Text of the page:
http://www.engineeringnews.co.za
  SEARCH
Login
R/€ = 13.94Change: -0.10
R/$ = 12.60Change: 0.01
Au 1096.15 $/ozChange: -0.91
Pt 981.00 $/ozChange: -3.00
 
 
Note: Search is limited to the most recent 250 articles. Set date range to access earlier articles.
Where? With... When?








Start
 
End
 
 
And must exclude these words...
Close Main Search
Close Main Login
My Profile News Alerts Newsletters Logout Close Main Profile
 
Agriculture   Automotive   Chemicals   Competition Policy   Construction   Defence   Economy   Electricity   Energy   Environment   ICT   Metals   Mining   Science and Technology   Services   Trade   Transport & Logistics   Water  
What's On Press Office Tenders Suppliers Directory Research Jobs Announcements Letters Contact Us
 
 
 
RSS Feed
Article   Comments   Other News   Research   Magazine  
 
 
Mar 01, 2007

Research adds flavour to food industry

Back
Africa|Components|Defence|Education|Health|System|Africa|Product|Products
Africa|Components|Defence|Education|Health|System|Africa|Products
africa-company|components|defence|education-company|health|system|africa|product|products
© Reuse this Flavour research, a food technology that has been around for a number of years, could add significant value to the food industry in South Africa, says University of Johannesburg’s Dr Aubrey Parsons.

Flavour research involves identifying why certain foods taste the way they do. The goal in flavour research is to try to make food pro-ducts taste nature identical. Parsons believes that achieving this goal is not particularly complicated as man-made chemicals are exactly the same as the chemicals found in nature.

He says that the most important aspect of flavour research is to identify key isolates, which are usually the three or four major components of a food product that will produce a flavour profile. The highest concentration of ingredients that are present are often at levels of parts for every trillion.

“The chemicals produced in nature are extremely powerful, and when they are added to food, any food can taste better,” he comments.

Parsons believes that the existence of flavour research adds value to consumers, and questions why so many consumers accept mediocrity in the flavour of their food.

“Why should people, in 2007, still be eating boring food? A good example is a chicken that has come out of these mass production areas. If you cook it and eat it as it is, you have to have quite an imagination to know that you are eating chicken. When it is herbaceously treated with reactive flavours that have come through the maillard process (a form of nonenzymatiz browning), however, it helps make flavourless food taste more exciting.” Local food companies often approach Parsons, to assist them in developing and improving flavours. On one such occasion, South Africa was required to import maize following a drought. Parsons assisted by producing a mealie flavourant to improve the taste of the inferior-tasting, imported maize.

Parsons comments that flavour research could even potentially improve people’s diets and general health, as foods that traditionally do not excite people much in terms of taste, but are healthy, such as fruit and vegetables, could be made to taste better. Further, the shelf life of fruit and vegetables could be improved.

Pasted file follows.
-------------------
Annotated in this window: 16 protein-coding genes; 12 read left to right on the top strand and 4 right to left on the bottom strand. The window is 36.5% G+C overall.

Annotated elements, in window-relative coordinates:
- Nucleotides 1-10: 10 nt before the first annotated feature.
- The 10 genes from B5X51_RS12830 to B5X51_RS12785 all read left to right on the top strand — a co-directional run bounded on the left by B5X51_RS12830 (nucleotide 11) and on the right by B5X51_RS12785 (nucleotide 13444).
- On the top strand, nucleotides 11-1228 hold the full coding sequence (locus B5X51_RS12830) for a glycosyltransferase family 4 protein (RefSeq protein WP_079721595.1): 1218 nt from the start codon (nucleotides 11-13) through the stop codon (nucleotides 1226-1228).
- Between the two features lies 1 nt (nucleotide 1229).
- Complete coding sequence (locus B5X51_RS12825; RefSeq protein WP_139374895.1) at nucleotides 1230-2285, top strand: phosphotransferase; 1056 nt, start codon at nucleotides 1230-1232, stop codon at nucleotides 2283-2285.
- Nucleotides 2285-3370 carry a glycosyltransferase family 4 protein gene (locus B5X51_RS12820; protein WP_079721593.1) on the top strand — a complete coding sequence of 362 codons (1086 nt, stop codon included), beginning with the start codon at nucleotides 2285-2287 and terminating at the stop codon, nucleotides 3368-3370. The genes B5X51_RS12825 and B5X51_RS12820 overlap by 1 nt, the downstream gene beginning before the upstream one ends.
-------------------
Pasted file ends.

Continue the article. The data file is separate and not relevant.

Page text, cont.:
While Parsons is involved in research that encourages improved taste to food, he does not see this betterment as a defence for overindulgence. He refutes the argument that flavour research contributes to disproportionate eating habits. Parsons says that extensive tests have proven that the chemicals used in flavour research are not harmful. He explains that the general public often view certain ingredients or types food as harmful without real substance, as those ingredients or foods have not been tested thoroughly enough for people to be sure that they are harmful.

Parsons says that unsubstantiated claims on dangerous food practices extend to other food industry debates, such as the resistance to geneti-cally modified foods. Many experts view these foods as harmful, but Parsons believes that this technology is an answer to poverty alleviation.

“It increases the production at no extra cost and is drought- and insecticide-resistant when you need it. Resistance towards it is owing to a lack of education on the subject.” The scope of the potential of flavour research is not limited to food products. Parsons is currently researching the source of the taste of beetroot, which he hopes will eventually result in beetroot being applicable in the medical field. Research is also being conducted around phytochemicals, a technology that is being transported overseas.

Phytochemicals exist in plants such as the wild African potato, and could be a valuable resource in fighting immune system diseases. Parsons stresses the potential positive outcomes of this research and the uses of phytochemicals.

“It could lead to the treatment and cure of many complicated problems,” he concludes.
Edited by: Guy Copans
© Reuse this Comment Guidelines (150 word limit)
 
 
 
 
 
 
 
 
Other Food and Beverages News
LATERAL POTENTIAL High demands on production, quality and hygiene in the food industry necessitate efficient and well-managed systems